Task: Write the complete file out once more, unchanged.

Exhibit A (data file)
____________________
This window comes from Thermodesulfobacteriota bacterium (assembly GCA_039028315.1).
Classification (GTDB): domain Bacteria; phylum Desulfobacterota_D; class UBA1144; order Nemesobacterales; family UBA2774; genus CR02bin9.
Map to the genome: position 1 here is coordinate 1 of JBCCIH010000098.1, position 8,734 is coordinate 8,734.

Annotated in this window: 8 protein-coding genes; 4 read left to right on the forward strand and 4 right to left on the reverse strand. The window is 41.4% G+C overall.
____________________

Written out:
This window comes from Thermodesulfobacteriota bacterium (assembly GCA_039028315.1).
Classification (GTDB): domain Bacteria; phylum Desulfobacterota_D; class UBA1144; order Nemesobacterales; family UBA2774; genus CR02bin9.
Map to the genome: position 1 here is coordinate 1 of JBCCIH010000098.1, position 8,734 is coordinate 8,734.

Annotated in this window: 8 protein-coding genes; 4 read left to right on the forward strand and 4 right to left on the reverse strand. The window is 41.4% G+C overall.